US, Afghanistan in Final Discussions on Night-Time Operations

Afghan Foreign Ministry spokesman Janan Mosazai has told VOA that Kabul and Washington are in "final discussions" on an agreement to end U.S. military night-time raids in Afghanistan.

Afghan President Hamid Karzai continually has called for an end to such operations, which he says result in civilian casualties and are an invasion of privacy.  U.S. officials insist night raids are crucial in targeting the Taliban and other insurgent groups.

Mosazai said he hopes the agreement would be signed "in the near future," opening the way to finalizing the terms of a pact that would define the U.S. presence in Afghanistan once all foreign combat troops leave the country by 2014.

The two countries are pushing to sign the long-term strategic partnership before or by the NATO summit to be held in Chicago, Illinois, in May.

Mosazai was on a two-day visit to Washington with Afghan Foreign Minister Zalmai Rassoul, who held talks with U.S. Secretary of State Hillary Clinton on the strategic deal.

The talks came in the wake of the killing of 16 Afghan civilians in Kandahar, allegedly by a U.S. soldier during a March 11 shooting spree.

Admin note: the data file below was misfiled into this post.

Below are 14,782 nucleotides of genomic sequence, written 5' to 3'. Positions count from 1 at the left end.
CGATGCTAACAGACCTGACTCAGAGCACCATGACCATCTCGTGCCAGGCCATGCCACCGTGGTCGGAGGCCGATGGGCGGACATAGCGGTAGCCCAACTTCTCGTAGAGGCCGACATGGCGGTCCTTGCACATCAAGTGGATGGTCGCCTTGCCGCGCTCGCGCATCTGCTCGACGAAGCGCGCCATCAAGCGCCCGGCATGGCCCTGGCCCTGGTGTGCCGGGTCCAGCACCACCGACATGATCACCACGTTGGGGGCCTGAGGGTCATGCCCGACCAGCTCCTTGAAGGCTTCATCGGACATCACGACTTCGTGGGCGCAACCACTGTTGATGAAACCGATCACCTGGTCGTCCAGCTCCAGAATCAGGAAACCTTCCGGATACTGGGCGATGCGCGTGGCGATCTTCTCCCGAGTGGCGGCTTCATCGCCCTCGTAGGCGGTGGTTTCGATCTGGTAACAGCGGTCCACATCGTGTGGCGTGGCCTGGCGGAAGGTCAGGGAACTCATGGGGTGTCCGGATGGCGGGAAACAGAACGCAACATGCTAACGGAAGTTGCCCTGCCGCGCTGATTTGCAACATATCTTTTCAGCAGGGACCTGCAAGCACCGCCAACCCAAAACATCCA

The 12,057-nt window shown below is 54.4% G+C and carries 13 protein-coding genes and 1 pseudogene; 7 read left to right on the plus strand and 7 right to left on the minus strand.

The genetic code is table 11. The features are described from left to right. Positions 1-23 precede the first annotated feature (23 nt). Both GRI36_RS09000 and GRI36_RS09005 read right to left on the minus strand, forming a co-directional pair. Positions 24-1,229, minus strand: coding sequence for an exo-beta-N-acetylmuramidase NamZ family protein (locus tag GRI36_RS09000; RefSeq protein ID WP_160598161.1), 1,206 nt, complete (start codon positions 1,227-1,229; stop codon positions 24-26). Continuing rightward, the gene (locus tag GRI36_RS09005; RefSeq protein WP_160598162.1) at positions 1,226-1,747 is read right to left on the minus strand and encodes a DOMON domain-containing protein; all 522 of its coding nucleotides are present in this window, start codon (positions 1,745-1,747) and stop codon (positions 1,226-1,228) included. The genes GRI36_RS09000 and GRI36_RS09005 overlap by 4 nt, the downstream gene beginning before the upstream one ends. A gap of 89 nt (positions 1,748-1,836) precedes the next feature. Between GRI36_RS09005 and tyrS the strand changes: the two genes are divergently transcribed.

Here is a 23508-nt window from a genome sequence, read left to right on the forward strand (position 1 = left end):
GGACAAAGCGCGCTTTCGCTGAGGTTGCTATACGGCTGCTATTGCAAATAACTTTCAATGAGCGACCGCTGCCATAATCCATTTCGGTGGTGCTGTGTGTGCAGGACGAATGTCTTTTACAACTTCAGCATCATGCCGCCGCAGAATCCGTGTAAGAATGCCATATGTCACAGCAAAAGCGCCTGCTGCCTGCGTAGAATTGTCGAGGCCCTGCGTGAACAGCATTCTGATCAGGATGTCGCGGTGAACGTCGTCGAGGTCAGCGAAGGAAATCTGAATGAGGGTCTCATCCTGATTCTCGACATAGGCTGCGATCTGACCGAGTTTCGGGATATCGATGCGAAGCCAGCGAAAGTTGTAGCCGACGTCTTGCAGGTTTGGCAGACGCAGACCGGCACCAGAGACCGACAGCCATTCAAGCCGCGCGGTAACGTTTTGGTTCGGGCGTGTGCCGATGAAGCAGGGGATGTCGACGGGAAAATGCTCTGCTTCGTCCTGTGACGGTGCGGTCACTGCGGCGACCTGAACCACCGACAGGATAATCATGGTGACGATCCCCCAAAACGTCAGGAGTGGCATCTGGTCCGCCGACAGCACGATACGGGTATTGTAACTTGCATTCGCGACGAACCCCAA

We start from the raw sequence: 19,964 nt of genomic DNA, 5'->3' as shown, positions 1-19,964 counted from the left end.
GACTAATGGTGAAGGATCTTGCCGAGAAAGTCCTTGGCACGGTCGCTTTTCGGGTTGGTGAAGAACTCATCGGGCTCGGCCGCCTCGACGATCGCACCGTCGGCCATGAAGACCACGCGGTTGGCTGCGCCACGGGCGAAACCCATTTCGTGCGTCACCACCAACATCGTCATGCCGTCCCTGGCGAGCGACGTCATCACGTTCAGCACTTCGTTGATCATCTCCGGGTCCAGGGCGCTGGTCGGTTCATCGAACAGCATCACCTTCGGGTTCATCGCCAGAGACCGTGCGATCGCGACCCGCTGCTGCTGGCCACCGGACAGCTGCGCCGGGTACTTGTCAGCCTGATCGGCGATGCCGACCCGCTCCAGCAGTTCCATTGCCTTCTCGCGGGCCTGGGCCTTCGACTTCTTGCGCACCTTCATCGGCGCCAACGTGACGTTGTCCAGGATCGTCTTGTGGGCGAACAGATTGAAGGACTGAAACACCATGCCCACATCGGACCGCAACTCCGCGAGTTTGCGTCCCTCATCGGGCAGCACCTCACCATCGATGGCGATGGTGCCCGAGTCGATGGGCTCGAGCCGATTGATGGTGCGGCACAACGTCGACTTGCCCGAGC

On the issue of peace with the Taliban, Mosazai tells VOA the Afghan government is at the "confidence-building stage" for talks with the insurgent group.

He said the Taliban needs to make a "clear statement" that they support the country's political process, a peace process and final negotiations between Afghans for peace.  

The Taliban has repeatedly refused to negotiate with the Karzai government, calling it a "puppet regime."

Mosazai added that the government of Afghanistan has agreed to the potential transfer of consenting Guantanamo detainees to Qatar, but that it is now up the the U.S. government to decide how to move forward.

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